An insurer will give all employees who become new parents up to 12 weeks leave on full pay regardless of whether the parent is the primary or secondary caregiver.

QBE, which employs around 210 staff in New Zealand, will launch its Share the Care initiative on September 1, making it possible for both parents to take extended time off at the same time.

Previously it had offered the 12 weeks but only to the primary caregiver while the secondary caregiver was able to take two weeks paid partner leave.

Declan Moore, chief customer officer at QBE New Zealand and Pacific, said by removing the primary and secondary caregiver restrictions it hoped to open the leave up to more dads and same sex partners and normalise taking time off work to care for children for both genders.


"What we do know is that being a caregiver is one of the biggest disruptions to career growth."

He said research had shown taking a career break was a systemic cause of gender inequality.

"Trying to address this at the root cause is critical."

Employees who have been with the company for at least a year will be able to take the leave in one block or flexibly as and when they need it up until the child is two years old.

It will be paid on top of the government's paid parental leave.

Moore said it had done some financial modelling on the cost of the policy to the company but that was not a factor in its introduction.

"There is going to be a cost, depending on the take-up but our aim is to have as high a take-up as possible."

Moore said a similar change to its parental leave policy in Australia had seen more dads take it up and he expected that to be the case here.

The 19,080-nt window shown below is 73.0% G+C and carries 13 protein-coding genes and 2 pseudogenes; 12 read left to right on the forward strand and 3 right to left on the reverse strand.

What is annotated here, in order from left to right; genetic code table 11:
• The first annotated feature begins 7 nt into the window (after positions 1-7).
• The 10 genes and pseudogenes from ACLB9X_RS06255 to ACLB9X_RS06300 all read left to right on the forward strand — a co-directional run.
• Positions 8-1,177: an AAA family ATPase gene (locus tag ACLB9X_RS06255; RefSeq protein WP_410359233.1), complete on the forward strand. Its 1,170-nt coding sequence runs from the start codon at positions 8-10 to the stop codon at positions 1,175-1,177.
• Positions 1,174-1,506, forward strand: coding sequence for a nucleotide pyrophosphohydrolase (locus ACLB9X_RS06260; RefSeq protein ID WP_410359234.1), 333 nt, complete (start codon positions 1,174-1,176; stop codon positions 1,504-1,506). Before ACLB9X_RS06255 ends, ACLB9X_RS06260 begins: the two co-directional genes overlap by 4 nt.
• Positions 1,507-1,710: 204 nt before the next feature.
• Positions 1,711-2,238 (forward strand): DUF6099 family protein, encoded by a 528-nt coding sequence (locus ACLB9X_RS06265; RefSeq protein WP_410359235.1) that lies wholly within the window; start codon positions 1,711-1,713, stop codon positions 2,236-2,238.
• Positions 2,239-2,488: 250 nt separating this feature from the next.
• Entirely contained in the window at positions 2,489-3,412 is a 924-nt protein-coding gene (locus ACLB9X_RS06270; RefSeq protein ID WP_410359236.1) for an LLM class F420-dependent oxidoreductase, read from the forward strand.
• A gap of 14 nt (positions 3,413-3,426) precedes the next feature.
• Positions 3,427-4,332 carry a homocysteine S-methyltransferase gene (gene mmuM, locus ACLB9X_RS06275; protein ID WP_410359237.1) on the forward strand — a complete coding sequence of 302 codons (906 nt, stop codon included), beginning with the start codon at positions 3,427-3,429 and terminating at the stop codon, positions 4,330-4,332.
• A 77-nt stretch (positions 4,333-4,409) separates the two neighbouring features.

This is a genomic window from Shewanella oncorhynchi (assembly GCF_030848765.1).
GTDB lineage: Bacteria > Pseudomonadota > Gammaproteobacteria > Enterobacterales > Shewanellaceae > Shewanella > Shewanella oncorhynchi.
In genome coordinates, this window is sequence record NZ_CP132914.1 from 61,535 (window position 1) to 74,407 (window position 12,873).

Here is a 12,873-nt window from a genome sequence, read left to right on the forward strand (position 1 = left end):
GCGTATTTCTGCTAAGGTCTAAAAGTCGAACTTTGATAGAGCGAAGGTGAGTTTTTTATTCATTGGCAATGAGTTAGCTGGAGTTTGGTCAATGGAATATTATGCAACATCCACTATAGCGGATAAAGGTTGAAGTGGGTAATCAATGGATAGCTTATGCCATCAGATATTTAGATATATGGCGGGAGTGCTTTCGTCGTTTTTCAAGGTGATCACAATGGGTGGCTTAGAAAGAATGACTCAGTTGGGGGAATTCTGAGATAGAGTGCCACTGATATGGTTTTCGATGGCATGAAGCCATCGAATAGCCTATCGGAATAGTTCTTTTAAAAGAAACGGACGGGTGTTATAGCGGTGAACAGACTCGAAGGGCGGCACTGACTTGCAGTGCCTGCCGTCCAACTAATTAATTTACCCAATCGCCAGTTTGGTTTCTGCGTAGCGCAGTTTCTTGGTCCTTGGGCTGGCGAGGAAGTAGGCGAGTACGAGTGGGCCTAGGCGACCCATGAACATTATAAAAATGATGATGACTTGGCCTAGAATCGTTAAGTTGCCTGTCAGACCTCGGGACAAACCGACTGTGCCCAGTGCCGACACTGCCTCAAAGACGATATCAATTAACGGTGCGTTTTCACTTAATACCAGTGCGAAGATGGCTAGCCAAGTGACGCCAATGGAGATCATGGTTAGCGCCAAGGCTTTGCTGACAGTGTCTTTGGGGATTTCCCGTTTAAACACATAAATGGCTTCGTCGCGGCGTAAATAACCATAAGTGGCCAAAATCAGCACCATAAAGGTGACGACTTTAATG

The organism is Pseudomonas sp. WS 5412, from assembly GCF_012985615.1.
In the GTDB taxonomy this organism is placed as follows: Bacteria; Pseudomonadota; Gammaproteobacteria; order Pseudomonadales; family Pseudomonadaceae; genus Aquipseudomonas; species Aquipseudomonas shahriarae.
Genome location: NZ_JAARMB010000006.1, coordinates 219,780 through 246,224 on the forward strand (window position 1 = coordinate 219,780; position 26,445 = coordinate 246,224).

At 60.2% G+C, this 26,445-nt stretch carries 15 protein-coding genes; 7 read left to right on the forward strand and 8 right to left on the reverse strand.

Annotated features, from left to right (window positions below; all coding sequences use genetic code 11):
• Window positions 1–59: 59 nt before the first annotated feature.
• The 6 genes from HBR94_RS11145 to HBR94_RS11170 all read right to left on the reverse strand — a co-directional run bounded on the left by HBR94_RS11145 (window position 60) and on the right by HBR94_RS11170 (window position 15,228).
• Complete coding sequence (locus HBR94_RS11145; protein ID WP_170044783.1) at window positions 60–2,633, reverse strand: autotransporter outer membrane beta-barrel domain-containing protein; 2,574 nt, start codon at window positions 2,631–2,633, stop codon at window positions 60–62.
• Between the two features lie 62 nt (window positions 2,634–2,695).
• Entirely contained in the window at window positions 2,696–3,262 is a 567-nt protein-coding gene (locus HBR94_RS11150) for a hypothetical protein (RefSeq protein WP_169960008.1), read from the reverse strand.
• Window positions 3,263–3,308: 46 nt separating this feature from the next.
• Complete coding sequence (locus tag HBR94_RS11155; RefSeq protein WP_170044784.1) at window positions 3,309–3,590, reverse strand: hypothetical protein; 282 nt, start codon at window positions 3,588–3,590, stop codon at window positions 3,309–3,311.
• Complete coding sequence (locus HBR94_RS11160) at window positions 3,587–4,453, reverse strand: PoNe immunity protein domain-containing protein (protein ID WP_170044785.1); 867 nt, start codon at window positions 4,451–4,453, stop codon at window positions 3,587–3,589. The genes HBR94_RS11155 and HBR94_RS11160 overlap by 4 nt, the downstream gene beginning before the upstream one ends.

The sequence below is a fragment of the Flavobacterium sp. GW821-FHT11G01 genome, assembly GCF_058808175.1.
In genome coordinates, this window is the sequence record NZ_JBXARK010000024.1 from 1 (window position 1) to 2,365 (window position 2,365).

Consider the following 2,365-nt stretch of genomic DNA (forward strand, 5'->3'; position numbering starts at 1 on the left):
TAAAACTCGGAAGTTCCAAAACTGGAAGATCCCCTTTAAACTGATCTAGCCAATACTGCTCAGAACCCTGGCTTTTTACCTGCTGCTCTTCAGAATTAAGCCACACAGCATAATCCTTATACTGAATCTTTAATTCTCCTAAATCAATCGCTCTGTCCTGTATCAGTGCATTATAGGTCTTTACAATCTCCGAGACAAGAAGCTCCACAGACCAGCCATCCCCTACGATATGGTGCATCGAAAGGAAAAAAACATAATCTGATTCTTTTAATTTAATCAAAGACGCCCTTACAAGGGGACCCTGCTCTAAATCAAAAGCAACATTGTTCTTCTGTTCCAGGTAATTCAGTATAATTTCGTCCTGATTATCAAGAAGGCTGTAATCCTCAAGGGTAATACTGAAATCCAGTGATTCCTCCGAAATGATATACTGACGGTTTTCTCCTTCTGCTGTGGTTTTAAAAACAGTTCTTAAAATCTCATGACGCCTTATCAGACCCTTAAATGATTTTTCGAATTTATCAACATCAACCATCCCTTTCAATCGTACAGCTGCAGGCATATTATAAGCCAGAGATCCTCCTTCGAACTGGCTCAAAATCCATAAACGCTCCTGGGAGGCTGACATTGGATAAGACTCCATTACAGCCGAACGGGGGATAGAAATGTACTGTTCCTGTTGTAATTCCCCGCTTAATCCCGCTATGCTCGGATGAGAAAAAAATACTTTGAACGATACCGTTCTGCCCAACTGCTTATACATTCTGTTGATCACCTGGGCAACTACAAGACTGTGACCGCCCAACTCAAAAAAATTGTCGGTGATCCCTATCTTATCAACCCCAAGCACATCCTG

"It will probably be gradual but we expect we will see uptake."

The government's paid parental leave is open to both men and women but very few men take it up.

In 2017 only 1 per cent of the more than 30,000 parents accessing the subsidy were men.

Moore said its policy did not require couples to prove their hierarchy of importance in the family by naming the primary or secondary caregiver.

The leave will still have to be approved by the person's manager. But Moore said he would be strongly encouraging managers to have a very open approach to any requests for leave.

Moore said by allowing both men and women time off when they have children it hoped to eliminate the disproportionate effect on women of having a career break.

But he admitted the policy on its own would not be enough to break perceptions that having time out of work to look after family is career limiting or damaging.

"It needs to be accompanied by strong leadership internally. It is a culture shift as well."

He said because it was currently outside of the norm for men to taken extended time off it came with an element of fear.

"Once it is normalised it resolves itself." he said.

Varun Bhawnani, who works in the claims team at QBE, will be one of the first to use the new policy when it comes into force.

Bhawnani who had a baby boy with his wife Pia in May, said if the policy had been in place when the child was born he would have taken more time off but was unable to do so because of the financial impact.

He had been allowed to work from home more and the company's existing flexible leave policy had allowed him time off to attend a Plunket event on sleep-training and his son's vaccinations.

Not only did the time off allow him to bond more with his son and wife but it gave him greater appreciation for what his wife did while at home.

Bhawnani said he hadn't faced any downside from taking time out of work for family but doing so had given him the ability to think about it.

"If I feel that way how does she feel? It has given me much more appreciation from the view of my wife."

He planned to use the future leave to take time off when his son started daycare and said having it meant he wouldn't have to dig into annual leave.

Who takes paid parental leave?
• In 2008 220 men took paid parental leave. In 2017 it was 324.
• In 2008 25,676 women took paid parental leave. In 2017 it was 30,252.
• Paid parental leave is currently 22 weeks but will be extended to 26 weeks from July 2020.